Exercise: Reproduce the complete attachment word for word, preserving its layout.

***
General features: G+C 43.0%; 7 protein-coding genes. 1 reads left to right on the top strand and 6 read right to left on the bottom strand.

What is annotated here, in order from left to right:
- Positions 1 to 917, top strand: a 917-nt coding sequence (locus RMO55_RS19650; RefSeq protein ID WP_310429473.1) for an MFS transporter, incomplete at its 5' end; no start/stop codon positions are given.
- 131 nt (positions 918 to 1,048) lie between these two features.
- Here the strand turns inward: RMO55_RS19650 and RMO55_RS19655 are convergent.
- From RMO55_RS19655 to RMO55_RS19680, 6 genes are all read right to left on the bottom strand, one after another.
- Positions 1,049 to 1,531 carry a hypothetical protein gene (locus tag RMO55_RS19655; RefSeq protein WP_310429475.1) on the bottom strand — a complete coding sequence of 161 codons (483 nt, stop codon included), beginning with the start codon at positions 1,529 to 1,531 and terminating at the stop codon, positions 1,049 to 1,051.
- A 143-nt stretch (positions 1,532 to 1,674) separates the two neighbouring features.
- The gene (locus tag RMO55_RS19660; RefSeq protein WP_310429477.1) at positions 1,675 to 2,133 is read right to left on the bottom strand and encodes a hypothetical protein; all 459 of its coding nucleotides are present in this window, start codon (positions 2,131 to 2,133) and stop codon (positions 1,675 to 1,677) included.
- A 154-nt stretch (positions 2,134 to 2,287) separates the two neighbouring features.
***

General features: G+C 43.0%; 7 protein-coding genes. 1 reads left to right on the top strand and 6 read right to left on the bottom strand.

What is annotated here, in order from left to right:
- Positions 1 to 917, top strand: a 917-nt coding sequence (locus RMO55_RS19650; RefSeq protein ID WP_310429473.1) for an MFS transporter, incomplete at its 5' end; no start/stop codon positions are given.
- 131 nt (positions 918 to 1,048) lie between these two features.
- Here the strand turns inward: RMO55_RS19650 and RMO55_RS19655 are convergent.
- From RMO55_RS19655 to RMO55_RS19680, 6 genes are all read right to left on the bottom strand, one after another.
- Positions 1,049 to 1,531 carry a hypothetical protein gene (locus tag RMO55_RS19655; RefSeq protein WP_310429475.1) on the bottom strand — a complete coding sequence of 161 codons (483 nt, stop codon included), beginning with the start codon at positions 1,529 to 1,531 and terminating at the stop codon, positions 1,049 to 1,051.
- A 143-nt stretch (positions 1,532 to 1,674) separates the two neighbouring features.
- The gene (locus tag RMO55_RS19660; RefSeq protein WP_310429477.1) at positions 1,675 to 2,133 is read right to left on the bottom strand and encodes a hypothetical protein; all 459 of its coding nucleotides are present in this window, start codon (positions 2,131 to 2,133) and stop codon (positions 1,675 to 1,677) included.
- A 154-nt stretch (positions 2,134 to 2,287) separates the two neighbouring features.